Clemson looks to keep BCS-bowl hopes alive at Maryland

When Maryland (5-2, 1-2 ACC) started the season 4-0 and Clemson (6-1, 4-1 ACC) struggled with teams like NC State, some pointed to Clemson’s game at Maryland as a potential letdown opportunity. 

Of course, that was before anyone knew what kind of a juggernaut Florida State appears to be. The conventional wisdom was that Clemson would either beat Florida State or lose a close one. 

Obviously, that’s not what happened.

And now, the Tigers head to College Park to face a Maryland team that’s been decimated by injuries over the last few weeks and has its season slipping away before its eyes. Clemson, though, desperately needs a shot of confidence after it didn’t stack up with Florida State the way it — and many outsiders, frankly — thought it might. 

“You just refocus them on, okay, here’s what happened and here’s why it happened; here’s the things that we control. … Going into that (Florida State) ballgame we had outscored our opponents 56-0 off of turnovers. So that’s why we’re 6-0. And then we go into this game and we get outscored 24-0 off of turnovers,” Swinney said. “You can’t beat bad football teams that way, much less a great team like Florida State. So it’s disappointing because we just really didn’t feel like we even gave ourselves a chance to compete like we wanted to and we know we can.”

Clemson is 12-8 coming off a loss under Swinney, and went 2-0 last year, responding well to the Florida State loss (a 14-point win over BC) and to the South Carolina loss (a win over LSU in the Chick-Fil-A Bowl). 

And in fact, three of those eight losses have come in postseason play, either in a bowl game or in the ACC title game. In the regular season, Clemson is 9-5 after a loss under Swinney and have won five of its last six in the regular season after a loss.  

But Clemson also hasn’t been beaten like this under Swinney very often. The 37-point margin last week matched the biggest loss of the Swinney era, a 70-33 beating in the Orange Bowl at the hands of West Virginia. Clemson responded to that by having a great season in 2012, but the Tigers had the whole offseason to stew.

Swinney, though, is nothing if not confident. He said this week that if Clemson and Florida State played ten times, he felt the two teams would split the series. 

That’s not what the game itself appeared to show, but Swinney — understandably — believes in his team. And Clemson is still a good team. So they’ve spent this week getting back to basics, correcting bigger mistakes like turnovers and even smaller ones like missed assignments. 

“We are not playing intelligent right now on offense. That is the frustrating thing to me. Being intelligent should be our competitive advantage,” Swinney said. “We have a lot of experience from our group. That’s why I think we need to refocus and retool the guys on the basics. We have been doing a lot of calculus, so let’s go back and do something arithmetic. We’ll dive back in to the fundamentals on some things.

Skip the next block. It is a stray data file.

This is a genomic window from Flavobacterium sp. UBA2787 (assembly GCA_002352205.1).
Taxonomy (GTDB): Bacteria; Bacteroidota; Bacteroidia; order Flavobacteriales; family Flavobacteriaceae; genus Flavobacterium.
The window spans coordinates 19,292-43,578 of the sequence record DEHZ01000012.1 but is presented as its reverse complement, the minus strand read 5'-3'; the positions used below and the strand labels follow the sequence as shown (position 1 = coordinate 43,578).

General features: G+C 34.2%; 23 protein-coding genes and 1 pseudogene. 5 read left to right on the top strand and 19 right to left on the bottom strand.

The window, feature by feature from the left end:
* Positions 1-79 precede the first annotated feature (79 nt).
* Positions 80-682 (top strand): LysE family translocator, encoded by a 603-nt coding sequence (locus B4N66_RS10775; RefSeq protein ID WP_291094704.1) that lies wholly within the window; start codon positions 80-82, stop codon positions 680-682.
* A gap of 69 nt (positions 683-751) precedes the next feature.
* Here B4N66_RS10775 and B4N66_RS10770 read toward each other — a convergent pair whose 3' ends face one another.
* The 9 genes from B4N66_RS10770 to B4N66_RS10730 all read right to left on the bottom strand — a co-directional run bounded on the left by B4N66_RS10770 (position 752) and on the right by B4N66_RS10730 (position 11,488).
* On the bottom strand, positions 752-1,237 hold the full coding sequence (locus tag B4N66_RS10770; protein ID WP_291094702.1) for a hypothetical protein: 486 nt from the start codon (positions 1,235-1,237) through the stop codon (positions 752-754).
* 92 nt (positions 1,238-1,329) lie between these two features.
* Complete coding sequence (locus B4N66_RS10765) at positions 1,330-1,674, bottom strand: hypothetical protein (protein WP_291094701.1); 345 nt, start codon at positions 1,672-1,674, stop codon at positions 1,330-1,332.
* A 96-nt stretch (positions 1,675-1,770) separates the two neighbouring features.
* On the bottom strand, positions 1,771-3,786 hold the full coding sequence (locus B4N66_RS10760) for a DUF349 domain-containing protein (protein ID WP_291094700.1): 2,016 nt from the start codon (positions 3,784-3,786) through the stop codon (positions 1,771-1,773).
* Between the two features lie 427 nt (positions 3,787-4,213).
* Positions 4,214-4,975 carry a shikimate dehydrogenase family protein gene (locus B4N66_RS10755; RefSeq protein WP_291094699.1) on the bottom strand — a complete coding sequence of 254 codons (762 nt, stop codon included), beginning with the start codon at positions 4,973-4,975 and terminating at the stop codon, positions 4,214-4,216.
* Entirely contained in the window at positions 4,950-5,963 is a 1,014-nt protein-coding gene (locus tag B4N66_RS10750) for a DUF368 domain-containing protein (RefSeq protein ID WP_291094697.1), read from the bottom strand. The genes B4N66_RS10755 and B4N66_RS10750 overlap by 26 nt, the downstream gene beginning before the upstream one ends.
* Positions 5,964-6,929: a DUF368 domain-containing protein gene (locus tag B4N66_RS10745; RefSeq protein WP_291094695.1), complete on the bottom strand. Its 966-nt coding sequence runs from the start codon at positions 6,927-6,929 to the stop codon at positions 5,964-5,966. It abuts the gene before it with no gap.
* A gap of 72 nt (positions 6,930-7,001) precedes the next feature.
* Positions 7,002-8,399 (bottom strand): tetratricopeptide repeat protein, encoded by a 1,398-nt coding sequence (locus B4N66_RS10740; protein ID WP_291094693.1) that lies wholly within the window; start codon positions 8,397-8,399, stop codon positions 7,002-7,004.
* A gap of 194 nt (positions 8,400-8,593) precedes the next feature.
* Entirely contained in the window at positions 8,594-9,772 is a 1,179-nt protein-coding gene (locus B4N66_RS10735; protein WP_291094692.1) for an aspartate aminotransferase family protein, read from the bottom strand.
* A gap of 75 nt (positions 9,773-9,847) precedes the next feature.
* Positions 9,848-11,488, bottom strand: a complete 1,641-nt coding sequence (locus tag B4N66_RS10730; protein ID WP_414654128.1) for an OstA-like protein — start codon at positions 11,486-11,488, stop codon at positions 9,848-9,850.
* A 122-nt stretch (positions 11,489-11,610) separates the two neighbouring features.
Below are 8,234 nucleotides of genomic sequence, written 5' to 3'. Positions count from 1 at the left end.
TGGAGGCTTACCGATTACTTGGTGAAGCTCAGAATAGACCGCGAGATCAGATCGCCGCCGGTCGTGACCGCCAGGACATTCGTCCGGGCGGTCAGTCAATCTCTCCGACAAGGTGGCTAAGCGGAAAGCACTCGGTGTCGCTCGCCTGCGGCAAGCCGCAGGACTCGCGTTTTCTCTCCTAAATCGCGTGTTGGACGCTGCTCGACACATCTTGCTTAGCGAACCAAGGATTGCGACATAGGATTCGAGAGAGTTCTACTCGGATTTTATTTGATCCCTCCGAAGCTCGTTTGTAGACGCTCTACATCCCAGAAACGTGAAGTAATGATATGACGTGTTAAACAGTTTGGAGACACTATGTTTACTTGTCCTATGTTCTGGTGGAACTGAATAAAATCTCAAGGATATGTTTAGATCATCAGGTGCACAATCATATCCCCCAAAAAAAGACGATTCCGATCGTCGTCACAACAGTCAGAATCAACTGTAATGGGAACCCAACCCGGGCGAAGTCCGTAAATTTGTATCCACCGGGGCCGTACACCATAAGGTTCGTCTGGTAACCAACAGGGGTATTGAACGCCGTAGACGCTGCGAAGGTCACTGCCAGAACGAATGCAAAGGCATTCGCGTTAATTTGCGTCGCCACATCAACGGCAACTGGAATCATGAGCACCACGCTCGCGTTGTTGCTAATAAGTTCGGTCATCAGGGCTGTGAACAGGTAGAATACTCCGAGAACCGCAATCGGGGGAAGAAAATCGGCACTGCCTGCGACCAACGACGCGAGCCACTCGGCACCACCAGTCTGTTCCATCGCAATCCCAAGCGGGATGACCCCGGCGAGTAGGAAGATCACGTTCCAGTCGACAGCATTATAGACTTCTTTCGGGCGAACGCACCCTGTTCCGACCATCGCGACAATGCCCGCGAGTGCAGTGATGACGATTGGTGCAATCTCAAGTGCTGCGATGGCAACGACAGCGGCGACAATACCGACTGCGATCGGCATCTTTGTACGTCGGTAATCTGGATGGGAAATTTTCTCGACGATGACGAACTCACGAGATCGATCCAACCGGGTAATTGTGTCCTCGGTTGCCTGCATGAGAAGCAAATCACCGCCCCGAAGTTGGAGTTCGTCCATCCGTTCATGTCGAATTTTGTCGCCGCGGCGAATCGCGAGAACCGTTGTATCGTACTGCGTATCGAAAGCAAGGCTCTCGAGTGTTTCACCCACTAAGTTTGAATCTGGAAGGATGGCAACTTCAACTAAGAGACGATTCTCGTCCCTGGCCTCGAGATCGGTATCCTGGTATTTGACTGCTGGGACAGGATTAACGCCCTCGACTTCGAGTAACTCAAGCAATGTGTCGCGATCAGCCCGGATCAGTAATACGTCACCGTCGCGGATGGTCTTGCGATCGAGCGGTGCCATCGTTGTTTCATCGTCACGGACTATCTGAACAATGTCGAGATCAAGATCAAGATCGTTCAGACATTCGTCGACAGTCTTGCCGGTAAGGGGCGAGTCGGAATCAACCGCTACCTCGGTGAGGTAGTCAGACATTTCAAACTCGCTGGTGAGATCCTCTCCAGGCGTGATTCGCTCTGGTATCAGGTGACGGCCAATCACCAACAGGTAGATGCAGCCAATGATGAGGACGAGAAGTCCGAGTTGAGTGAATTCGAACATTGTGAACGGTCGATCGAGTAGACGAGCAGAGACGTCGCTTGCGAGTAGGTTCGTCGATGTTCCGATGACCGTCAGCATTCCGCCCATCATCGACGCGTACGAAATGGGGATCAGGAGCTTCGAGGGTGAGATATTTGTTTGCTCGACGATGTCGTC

“The guys will respond. This is a hurt football team. We are going to be okay because they care. Nobody cares more than these football players do.”

Maryland head coach Randy Edsall, though, has bigger problems. 

Edsall has to rally his team somehow as player after player has suffered a season-ending injury week after week after week. The last two years, Edsall has faced injury problems that are simply mind-boggling. 

He’s not one to make excuses. It’s not his style. But at Wake Forest last week, the Terps were already dealing with injuries to a lot of important defensive players, and then they lost their starting running back and two starting wide receivers (the latter two for the season). And their starting quarterback suffered an undisclosed injury. 

So he at least admitted this week, finally, that he hasn’t seen anything quite like this. 

“No, I haven’t. I’m experienced in a lot of things in the last couple of years that I haven’t experienced when it comes to injuries. It’s unfortunate because (wide receivers Deon Long and Stefon Diggs) are good guys and good players. To see that happen, one almost right after the other in that game in very similar situations, it’s tough,” Edsall said. 

“But like I said, we’re disappointed that it happened to them, but we have to move forward, and now Levern (Jacobs) and Amba (Etta) have to step up and play as good or better than they were. That’s the motto that we have. That’s the mindset we have. Hopefully they’ll do that for us.” 

That’s the mantra from football coaches at every level — let’s control what we can control. They can’t control injuries. Swinney can’t control the margin of defeat last week or what pundits say about his team this week. 

But Swinney does think both he and his team can control how they respond.

“It’s the biggest game of the season is this week. This is what we control, and at the end of the day there’s still a lot out there for this football team. So you point those things out. You really come together from a leadership standpoint. Everybody take accountability, and then you go back to practice,” Swinney said. 

“That’s what we’ve done, and that’s what this team has done really for the last couple of years. That’s why we’ve had the success that we’ve had and the consistency that we’ve had, because they’ve responded, whether we’ve had a big win or we’ve had a really, really tough loss.”